Complicit – Film Review

Written by Daniel Magnussen


Complicit is a harrowing and deeply moving documentary that shines a light on the ethical issues that plague the electronic manufacturing industry in China. It exposes audiences to the chilling reality of how the products that have become part and parcel of our daily lives are actually made. Directors Heather White and Lynn Zhang force audiences to face the harsh truth that with every phone, tablet or computer we purchase, comes not just a financial cost, but a human cost. A cost of immense suffering. A cost of family trauma and devastation. And, in many cases, a cost of one’s life.

The film traces the journey of millions of young people who leave the comfort of their small hometowns in the countryside to arrive at the thriving cities of China in order to undertake opportunities that will alleviate the financial stresses that rural families experience. Once in the city, these workers become consumed by the booming corporate manufacturing industry that is driving China’s economy. These factories are crucial in producing the electronics that supply about 90% of the world’s electronics, including cameras, computers and smart phones.

Most factory employees endure unbearably long hours, with some workers recounting how they were forced to work up to three-four days straight. This is all done in air tight rooms with no natural light, where workers are often exposed to toxic chemicals. Complicit contains interviews with a myriad of young workers, predominantly females in their early 20s, who detail the dire conditions they have endured. They all sought a common goal of earning money to support their families and make a better life for themselves, not ever realising the devastating impact this was having on their health.

While most developed countries are signatories to the 1971 Benzene Convention and have subsequently stopped using cheap solvents like Benzene, these are still common place in many Chinese factories. This is neglectfully jeopardising workers’ health for the sake of saving a few dollars in expenses. One such solvent is n-Hexane which – although widely prohibited – is the choice of many factories because it evaporates faster when wiping new iPhone screens. Tragically, prolonged exposure to this chemical can lead to nerve damage, paralysis, cancer and leukemia. This is shown in the haunting scenes of female workers struggling to walk as their legs buckle beneath them, a result of their exposure to the n-Hexane chemical.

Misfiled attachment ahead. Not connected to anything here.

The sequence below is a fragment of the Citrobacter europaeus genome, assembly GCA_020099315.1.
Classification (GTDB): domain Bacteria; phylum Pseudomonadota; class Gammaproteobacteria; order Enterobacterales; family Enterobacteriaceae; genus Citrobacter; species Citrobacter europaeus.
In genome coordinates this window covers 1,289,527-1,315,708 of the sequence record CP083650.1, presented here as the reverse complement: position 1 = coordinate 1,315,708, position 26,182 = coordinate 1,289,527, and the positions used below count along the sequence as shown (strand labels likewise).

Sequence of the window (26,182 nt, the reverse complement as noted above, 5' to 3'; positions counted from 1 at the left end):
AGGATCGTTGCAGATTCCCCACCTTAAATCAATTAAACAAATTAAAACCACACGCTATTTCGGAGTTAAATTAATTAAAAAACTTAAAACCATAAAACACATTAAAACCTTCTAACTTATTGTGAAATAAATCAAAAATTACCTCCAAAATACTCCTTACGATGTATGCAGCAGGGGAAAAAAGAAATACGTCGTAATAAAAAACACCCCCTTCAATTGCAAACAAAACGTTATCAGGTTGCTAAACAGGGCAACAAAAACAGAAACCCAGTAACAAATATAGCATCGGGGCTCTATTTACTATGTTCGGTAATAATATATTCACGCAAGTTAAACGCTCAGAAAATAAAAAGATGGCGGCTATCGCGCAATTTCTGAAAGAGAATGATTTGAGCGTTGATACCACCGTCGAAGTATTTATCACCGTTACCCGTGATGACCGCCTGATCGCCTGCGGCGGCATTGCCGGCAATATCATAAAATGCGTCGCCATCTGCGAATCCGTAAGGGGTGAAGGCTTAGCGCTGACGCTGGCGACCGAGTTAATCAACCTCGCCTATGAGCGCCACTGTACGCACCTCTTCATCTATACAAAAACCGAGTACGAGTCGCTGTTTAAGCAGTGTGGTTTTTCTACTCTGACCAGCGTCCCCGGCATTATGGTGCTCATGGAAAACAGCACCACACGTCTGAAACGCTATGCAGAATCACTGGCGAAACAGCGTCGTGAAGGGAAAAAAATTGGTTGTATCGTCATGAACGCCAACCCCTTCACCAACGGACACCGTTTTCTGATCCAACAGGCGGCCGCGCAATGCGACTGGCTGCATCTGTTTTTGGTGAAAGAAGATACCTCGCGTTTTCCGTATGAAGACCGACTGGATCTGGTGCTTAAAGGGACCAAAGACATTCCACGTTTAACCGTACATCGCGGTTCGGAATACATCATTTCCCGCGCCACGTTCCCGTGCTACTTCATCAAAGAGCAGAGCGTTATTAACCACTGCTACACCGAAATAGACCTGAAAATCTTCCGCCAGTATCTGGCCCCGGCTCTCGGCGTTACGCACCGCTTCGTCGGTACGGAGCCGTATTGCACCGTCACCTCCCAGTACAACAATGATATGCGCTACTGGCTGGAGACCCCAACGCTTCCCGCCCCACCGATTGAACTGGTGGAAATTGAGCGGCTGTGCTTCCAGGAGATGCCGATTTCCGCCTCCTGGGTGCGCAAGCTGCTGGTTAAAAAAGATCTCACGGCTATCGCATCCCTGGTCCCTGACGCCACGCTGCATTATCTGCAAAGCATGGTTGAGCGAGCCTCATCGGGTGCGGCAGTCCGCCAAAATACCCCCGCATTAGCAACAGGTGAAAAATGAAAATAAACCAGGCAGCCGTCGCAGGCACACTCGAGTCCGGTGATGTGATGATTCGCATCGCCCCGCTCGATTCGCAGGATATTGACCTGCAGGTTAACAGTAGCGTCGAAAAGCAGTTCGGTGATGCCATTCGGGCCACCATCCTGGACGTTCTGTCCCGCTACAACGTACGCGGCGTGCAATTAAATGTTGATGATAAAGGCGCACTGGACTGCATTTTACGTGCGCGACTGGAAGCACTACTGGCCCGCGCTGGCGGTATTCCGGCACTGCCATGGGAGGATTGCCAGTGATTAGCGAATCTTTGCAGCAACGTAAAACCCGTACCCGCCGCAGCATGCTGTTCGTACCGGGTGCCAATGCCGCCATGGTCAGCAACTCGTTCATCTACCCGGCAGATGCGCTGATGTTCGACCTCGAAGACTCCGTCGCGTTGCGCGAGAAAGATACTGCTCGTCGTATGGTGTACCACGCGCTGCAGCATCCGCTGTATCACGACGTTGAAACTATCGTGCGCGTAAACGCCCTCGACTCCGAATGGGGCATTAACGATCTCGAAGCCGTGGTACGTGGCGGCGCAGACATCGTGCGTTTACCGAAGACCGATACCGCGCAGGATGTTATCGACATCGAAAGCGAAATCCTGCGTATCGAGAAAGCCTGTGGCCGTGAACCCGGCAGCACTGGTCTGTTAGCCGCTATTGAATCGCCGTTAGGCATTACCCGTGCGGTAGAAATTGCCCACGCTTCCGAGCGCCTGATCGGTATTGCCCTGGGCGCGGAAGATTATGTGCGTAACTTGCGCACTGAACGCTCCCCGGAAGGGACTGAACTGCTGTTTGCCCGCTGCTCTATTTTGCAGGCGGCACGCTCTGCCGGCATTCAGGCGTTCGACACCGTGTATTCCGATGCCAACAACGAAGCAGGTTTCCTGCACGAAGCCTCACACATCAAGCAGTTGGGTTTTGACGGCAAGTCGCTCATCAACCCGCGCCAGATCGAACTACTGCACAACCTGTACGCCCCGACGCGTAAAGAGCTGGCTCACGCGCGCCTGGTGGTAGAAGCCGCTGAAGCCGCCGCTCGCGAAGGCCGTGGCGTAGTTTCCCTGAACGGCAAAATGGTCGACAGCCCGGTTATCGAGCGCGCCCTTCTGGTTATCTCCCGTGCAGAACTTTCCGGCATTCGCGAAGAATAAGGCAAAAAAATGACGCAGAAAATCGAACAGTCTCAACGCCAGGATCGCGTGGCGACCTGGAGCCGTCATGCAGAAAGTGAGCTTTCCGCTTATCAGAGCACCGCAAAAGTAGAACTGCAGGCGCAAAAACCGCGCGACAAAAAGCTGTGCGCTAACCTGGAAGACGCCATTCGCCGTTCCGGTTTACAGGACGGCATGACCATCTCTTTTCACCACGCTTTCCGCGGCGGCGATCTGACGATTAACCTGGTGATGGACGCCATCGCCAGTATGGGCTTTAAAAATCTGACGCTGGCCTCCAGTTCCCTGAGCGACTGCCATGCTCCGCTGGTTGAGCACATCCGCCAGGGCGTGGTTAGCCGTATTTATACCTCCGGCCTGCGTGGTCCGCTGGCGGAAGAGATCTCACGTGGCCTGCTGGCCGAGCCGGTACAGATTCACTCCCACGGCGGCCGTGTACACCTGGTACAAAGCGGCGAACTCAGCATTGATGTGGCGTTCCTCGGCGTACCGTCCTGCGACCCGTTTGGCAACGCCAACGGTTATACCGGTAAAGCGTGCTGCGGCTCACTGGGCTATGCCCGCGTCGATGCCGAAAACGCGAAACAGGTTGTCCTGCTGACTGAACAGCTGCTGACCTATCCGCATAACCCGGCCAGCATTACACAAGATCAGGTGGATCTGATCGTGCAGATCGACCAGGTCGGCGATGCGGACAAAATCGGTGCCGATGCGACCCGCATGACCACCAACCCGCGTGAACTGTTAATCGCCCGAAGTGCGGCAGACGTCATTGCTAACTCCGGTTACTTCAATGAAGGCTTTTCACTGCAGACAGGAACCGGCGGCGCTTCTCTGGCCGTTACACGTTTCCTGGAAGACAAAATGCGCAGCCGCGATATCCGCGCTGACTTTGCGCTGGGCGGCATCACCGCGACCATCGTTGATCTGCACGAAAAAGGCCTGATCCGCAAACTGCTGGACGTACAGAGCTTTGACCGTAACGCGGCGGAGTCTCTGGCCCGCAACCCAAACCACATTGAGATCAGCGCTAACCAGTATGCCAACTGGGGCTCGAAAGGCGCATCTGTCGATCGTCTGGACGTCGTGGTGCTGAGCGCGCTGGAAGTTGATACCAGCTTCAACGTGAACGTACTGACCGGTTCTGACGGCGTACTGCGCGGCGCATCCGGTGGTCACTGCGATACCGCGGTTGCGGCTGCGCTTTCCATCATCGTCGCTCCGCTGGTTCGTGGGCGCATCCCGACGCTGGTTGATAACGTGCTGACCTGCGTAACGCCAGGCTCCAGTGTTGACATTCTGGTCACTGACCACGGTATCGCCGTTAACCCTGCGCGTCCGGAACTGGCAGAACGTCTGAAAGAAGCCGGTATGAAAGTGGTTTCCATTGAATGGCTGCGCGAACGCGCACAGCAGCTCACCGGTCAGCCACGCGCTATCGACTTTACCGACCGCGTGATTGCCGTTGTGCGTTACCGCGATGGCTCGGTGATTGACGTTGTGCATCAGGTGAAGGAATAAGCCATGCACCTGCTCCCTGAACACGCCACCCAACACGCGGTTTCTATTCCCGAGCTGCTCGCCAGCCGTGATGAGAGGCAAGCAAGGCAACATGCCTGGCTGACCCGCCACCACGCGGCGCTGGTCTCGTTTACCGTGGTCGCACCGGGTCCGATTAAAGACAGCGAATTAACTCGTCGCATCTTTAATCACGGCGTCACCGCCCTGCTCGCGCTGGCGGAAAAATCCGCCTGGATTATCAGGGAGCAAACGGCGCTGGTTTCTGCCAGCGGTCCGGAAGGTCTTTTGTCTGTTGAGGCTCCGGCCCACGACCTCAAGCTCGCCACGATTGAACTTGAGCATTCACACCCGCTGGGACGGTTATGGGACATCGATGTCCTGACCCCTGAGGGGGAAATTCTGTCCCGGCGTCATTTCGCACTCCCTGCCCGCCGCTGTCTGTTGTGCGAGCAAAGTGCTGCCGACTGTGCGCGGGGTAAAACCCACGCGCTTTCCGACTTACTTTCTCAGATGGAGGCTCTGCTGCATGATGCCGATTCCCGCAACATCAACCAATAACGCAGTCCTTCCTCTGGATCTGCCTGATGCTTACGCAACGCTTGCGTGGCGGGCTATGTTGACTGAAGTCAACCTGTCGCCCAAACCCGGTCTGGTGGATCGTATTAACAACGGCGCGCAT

The film provides a disturbing exploration of occupational disease from a variety of perspectives. From the perspective of affected young female workers, audiences hear the feelings of shame, disappointment and suffering that plague these women. One female worker fought back tears to explain: “I didn’t dare tell my parents (about her irreparable nerve damage) …I came out here to ease their burden, but the truth is, I have become their burden.” This poignant moment of raw emotion really struck home just how tragic these stories truly are. These workers are often shouldering the hopes and expectations of their entire families, only to be crushed by the disgraceful neglect of their employers.

The film also explores how this issue touches families, who must navigate immense legal obstacles in the plight to attain compensation for their deceased children. It recounts the struggles of activists and NGOs who must fight a corrupt system that is stacked against them and a government that actively tries to tear them down. In telling these stories, the film relies heavily on footage attained from undercover workers. This makes the film equally chilling and compelling as audiences cannot escape the nauseating reality of these working conditions.

Neglect, corruption and human tragedy, these are the unsettling thematic threads that tie this masterful documentary together. The directors’ ability to capture the tormenting stories of tragedy will make an indelible impression on the consciences of audiences and consumers across the world. There is no happy ending here. Aside from a few vague statements from major brands – such as Apple and Samsung – that utilise factories in China, the issue of workplace safety remains.  In this way, Complicit is a call for action. It challenges audiences to educate themselves about the story behind the devices that have become an inescapable part of our daily lives.

Painful, compelling and deeply moving to watch, Complicit should be required viewing for any 21st century consumer.



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